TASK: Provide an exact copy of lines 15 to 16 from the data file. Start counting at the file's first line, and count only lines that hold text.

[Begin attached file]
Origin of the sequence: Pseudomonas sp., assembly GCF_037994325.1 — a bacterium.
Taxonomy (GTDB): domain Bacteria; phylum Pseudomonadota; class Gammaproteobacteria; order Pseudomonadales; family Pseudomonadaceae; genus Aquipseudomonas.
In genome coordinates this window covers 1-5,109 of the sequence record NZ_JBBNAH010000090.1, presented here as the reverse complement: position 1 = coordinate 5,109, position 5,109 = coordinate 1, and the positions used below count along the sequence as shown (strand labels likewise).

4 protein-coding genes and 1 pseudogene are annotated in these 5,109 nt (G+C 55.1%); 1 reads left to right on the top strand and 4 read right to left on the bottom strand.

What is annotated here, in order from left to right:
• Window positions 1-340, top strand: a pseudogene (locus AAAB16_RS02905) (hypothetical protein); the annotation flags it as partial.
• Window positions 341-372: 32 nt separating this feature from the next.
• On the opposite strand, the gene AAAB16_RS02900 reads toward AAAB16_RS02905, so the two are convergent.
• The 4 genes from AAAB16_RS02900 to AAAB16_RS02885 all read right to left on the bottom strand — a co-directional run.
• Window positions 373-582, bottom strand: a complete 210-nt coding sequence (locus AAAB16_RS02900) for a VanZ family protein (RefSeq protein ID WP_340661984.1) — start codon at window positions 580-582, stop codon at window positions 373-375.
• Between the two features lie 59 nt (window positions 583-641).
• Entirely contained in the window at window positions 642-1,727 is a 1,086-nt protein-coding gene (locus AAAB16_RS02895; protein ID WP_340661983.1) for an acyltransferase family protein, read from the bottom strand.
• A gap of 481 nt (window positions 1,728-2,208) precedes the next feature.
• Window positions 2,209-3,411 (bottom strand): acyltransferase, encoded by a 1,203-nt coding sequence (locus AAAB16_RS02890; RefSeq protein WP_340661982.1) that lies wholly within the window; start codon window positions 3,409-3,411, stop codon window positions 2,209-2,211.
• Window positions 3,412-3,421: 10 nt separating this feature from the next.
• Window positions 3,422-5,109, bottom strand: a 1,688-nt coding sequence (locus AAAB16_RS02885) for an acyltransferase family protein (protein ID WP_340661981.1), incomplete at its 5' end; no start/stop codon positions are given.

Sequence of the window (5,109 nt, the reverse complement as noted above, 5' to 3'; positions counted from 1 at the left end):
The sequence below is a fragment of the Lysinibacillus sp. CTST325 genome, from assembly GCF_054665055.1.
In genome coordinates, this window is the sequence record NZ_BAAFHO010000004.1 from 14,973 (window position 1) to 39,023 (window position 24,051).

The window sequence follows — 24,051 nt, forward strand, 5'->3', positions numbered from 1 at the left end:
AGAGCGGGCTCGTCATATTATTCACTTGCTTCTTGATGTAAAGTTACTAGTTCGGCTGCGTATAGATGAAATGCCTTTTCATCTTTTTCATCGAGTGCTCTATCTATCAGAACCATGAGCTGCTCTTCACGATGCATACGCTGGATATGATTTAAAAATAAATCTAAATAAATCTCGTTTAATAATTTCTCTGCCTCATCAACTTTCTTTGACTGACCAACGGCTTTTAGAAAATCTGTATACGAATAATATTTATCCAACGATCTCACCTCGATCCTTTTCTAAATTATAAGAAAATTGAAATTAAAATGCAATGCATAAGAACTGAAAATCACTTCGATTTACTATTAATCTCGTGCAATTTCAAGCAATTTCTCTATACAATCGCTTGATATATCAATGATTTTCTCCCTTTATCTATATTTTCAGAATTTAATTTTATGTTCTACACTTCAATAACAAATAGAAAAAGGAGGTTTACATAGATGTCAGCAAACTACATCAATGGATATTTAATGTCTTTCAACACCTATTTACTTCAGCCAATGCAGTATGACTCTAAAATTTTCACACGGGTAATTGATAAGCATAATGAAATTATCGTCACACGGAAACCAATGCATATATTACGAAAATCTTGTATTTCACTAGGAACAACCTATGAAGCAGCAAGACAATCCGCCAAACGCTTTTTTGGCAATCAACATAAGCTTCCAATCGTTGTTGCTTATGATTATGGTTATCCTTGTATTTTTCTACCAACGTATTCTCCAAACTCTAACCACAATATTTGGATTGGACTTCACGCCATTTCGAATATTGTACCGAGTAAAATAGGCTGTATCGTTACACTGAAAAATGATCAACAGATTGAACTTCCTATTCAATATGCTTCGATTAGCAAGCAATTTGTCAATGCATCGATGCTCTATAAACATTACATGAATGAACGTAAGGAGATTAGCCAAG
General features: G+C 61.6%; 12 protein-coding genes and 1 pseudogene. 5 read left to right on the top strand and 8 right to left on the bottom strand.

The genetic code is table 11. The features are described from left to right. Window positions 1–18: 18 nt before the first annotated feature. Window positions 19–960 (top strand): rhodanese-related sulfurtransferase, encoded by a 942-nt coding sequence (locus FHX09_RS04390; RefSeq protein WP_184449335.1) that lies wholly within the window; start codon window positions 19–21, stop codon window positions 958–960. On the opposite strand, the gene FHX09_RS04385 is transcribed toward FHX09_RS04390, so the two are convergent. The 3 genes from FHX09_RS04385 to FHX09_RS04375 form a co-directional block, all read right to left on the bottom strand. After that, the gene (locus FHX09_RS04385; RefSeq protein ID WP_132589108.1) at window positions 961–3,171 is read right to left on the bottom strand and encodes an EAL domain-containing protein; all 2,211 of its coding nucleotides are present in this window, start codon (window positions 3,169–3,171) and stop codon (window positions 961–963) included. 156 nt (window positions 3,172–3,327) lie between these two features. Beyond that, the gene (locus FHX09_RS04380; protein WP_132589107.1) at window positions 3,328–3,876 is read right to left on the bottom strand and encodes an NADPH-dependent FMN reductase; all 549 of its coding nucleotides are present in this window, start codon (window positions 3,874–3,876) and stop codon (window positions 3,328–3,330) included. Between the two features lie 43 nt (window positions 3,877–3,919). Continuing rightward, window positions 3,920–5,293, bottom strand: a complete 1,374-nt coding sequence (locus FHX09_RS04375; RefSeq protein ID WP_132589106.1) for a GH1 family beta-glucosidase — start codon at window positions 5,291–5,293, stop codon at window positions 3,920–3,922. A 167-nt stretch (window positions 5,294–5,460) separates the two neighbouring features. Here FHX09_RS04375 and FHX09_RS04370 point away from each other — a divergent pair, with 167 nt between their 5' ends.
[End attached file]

• Window positions 3,412-3,421: 10 nt separating this feature from the next.
• Window positions 3,422-5,109, bottom strand: a 1,688-nt coding sequence (locus AAAB16_RS02885) for an acyltransferase family protein (protein ID WP_340661981.1), incomplete at its 5' end; no start/stop codon positions are given.